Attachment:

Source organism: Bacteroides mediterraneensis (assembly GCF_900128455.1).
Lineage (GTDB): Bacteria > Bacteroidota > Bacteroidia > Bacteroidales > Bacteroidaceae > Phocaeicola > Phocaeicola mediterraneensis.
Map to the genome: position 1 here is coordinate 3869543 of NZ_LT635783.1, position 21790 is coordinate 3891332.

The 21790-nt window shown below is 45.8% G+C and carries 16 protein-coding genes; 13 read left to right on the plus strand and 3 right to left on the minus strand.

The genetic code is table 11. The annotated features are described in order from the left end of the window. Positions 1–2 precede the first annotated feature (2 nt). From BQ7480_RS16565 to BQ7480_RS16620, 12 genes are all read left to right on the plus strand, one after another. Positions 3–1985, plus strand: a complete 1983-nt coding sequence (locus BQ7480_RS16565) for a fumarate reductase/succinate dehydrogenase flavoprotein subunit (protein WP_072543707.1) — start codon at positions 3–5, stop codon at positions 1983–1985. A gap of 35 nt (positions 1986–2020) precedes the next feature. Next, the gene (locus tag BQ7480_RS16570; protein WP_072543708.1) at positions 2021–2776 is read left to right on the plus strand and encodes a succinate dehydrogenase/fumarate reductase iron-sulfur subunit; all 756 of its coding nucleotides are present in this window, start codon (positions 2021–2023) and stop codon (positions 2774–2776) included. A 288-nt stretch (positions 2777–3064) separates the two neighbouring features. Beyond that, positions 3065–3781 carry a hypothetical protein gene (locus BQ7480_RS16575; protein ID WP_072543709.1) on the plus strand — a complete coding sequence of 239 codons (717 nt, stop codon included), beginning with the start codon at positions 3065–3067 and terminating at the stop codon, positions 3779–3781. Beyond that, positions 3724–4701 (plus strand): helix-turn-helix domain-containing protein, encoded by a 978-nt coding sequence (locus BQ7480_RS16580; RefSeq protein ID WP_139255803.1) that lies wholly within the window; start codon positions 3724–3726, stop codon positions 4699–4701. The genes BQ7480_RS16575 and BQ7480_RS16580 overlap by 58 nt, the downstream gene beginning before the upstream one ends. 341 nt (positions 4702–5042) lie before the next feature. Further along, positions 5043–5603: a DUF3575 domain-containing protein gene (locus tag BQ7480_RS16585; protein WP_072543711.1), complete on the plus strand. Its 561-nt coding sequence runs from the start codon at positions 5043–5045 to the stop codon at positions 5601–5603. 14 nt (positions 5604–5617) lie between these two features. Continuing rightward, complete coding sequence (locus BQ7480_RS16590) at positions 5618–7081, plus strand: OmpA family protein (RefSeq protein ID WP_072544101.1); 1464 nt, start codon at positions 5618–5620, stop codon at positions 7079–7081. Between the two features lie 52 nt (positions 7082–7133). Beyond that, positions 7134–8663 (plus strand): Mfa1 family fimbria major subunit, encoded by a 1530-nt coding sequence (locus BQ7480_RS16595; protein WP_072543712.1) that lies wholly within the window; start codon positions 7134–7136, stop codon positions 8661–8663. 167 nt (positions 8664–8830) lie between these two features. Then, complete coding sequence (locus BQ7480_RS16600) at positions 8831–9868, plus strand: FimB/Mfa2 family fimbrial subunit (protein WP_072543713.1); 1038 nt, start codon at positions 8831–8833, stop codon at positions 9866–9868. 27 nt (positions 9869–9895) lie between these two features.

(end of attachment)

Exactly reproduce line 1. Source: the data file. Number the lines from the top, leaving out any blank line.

Source organism: Bacteroides mediterraneensis (assembly GCF_900128455.1).